Monday, November 03, 2008

Response to "Air Force Aims to 'Rewrite Laws of Cyberspace'"

Given my recent posts like Whither Air Force Cyber? I felt the need to comment on Noah Shachtman's story Air Force Aims to 'Rewrite Laws of Cyberspace':

The Air Force is fed up with a seemingly endless barrage of attacks on its computer networks from stealthy adversaries whose motives and even locations are unclear. So now the service is looking to restore its advantage on the virtual battlefield by doing nothing less than the rewriting the "laws of cyberspace."

Four years ago I wrote Thoughts on the United States Air Force Computing Plans:

I was asked my thoughts on the US Air Force's new computing deal with Microsoft. In short, Microsoft will provide core server software, maintenance and upgrade support, and Dell will supply more than 525,000 Microsoft desktop Windows and Office software licenses to the Air Force...

So instead of taking a serious look at the root cause of its patching and exploitation costs (both financial and in mission impact), the Air Force sought a better deal from the vendor producing flawed software. This is sad. TechWorld's Ellen Messmer wrote "The US Air Force has had enough of Microsoft's security problems. But rather than switch to an alternative, it has struck a deal with CEO Steve Ballmer for a specially configured version of Windows..."

Had the Air Force decided to break away from Microsoft, the other services would have definitely taken notice. In fact, corporate America would have taken notice.


I followed a few months later with As Always, .gov and .mil Fight the Last War:

The US Office of Management and Budget's Karen Evans reportedly likes the US Air Force's plans to "deliver standardized and securely configured Microsoft software throughout the service..."

This approach is fighting the last war, since it relies on running hundreds of thousands of personal computers with general purpose operating systems. All of these systems will still need applications installed, and those apps and the OS will have to be patched, updated, etc.


Here we are staring at 2009 and the Air Force is still being 0wned. So much for the bold Microsoft strategy! Apparently the Air Force has taken a note from my blog post Change the Plane by seeking to "rewrite laws of cyberspace."

Unfortunately, the Air Force and anyone else who seeks a vulnerability-centric security program needs to realize that the only way to win purely by playing defense is to be different. Being different means you force the adversary to expend time and resources on attacking you. Right now it's cheap for an adversary to develop a single Word 0-day and sell it to someone attacking .mil, or .edu, or .com, or anyone else running Office. However, if you really want to attack the Air Force, and they use AFOffice on AFOS (maybe on AF CPU), you have to develop new ways to steal their data. That's probably not cheap.

Unfortunately for the Air Force and others adopting a defense-by-diversity strategy, being different costs money. The whole reason the defense and intel communities adopted COTS (Commercial Off The Shelf) platforms was to save money. The Air Force and anyone else who pursues a vulnerability-centric security posture should weigh the total costs of COTS vs GOTS (Government Off The Shelf). I bet when you factor in security costs, COTS doesn't look so attractive anymore.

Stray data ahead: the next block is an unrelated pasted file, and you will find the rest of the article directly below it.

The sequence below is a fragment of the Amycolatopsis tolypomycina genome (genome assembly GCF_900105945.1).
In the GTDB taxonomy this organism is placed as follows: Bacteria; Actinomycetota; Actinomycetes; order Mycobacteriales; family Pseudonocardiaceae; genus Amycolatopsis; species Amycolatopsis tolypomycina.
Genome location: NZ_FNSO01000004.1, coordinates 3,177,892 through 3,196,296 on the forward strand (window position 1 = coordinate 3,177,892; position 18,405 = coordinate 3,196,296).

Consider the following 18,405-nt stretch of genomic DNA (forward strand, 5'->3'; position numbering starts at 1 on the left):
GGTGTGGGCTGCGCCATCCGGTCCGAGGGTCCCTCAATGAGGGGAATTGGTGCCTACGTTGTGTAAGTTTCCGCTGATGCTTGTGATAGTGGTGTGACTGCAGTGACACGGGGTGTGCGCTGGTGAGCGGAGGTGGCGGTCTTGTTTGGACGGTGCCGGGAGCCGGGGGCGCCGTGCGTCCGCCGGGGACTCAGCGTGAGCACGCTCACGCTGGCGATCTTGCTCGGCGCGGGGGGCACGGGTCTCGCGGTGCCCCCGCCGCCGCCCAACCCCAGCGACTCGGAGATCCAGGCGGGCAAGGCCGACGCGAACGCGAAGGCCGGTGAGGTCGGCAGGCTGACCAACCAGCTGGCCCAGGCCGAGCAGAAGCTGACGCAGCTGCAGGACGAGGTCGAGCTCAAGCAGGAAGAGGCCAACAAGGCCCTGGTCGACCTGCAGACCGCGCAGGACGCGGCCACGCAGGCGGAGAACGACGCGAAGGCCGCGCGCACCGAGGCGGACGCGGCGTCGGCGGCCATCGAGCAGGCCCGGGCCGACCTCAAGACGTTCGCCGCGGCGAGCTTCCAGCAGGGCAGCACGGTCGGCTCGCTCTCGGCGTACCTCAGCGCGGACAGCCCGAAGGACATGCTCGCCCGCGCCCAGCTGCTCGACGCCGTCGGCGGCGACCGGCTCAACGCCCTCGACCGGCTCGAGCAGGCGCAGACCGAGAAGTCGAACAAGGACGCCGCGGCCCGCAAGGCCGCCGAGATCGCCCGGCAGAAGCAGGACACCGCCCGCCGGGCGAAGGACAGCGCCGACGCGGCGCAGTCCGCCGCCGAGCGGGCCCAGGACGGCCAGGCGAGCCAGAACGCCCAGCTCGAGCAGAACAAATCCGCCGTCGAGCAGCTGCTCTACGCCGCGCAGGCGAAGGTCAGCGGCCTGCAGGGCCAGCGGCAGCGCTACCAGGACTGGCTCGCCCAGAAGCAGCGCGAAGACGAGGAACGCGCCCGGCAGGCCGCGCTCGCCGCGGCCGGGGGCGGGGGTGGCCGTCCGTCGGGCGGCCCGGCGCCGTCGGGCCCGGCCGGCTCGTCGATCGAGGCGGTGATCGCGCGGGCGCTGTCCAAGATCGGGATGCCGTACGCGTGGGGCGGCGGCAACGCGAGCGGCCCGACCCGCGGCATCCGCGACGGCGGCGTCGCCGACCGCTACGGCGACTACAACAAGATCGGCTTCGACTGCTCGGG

5 comments:

Adam said...

While I agree with your point about security through diversity, the thought of a GOTS OS or CPU is terrifying. Major software projects are *hard*, and putting them in the hands of government contractors almost guarantees their failure.

Beyond that, the platform would have to be 'open', in order to provide a base for other government applications. In theory, this could end up dragging the defense market onto the system as well (have to maintain compatibility with your customer!), which would destroy the whole benefit of a unique platform to begin with.

I don't understand why the USAF (and other DoD services) don't 'rewrite the rules' and simply disconnect everything but PAOs from the public Internet. It seems to work OK for the classified DoD networks.

Anonymous said...

adam,

think of "AFOffice" as a re-branded OpenOffice.org and "AFOS" as a customized Linux (or *BSD!) distro. The costs involved in that process is likely orders of magnitude cheaper than building them from scratch. Such a platform would fulfill the requirement that Richard expresses: the enemy would need to spend additional resources customizing attacks for "AFOS" or "AFOffice" that would not (necessarily) be portable to educational or commercial institutions.

Rob Lewis said...

I could, tell you about a COTS drop-in security sub-system that makes those COTS networks trustworthy, but, you probably wouldn't believe me, LOL.

Dan Geer said...

Few would argue that reducing the diversity of the natural world should be a national goal, but that is precisely what we do with corporate desktops. Despite what some might think, I am sympathetic to the actual reason we do it -- making everything almost entirely alike is, and remains, the only hope for being able to manage it in a consistent manner. Therefore, when you deploy a computing monoculture you are making a risk management decision: That the downside risk of a black swan event is more tolerable than the downside risk of perpetual inconsistency. Which path you choose is doubtless correlated with how short- vs. long-term your planning horizon is.

dghnfgj said...
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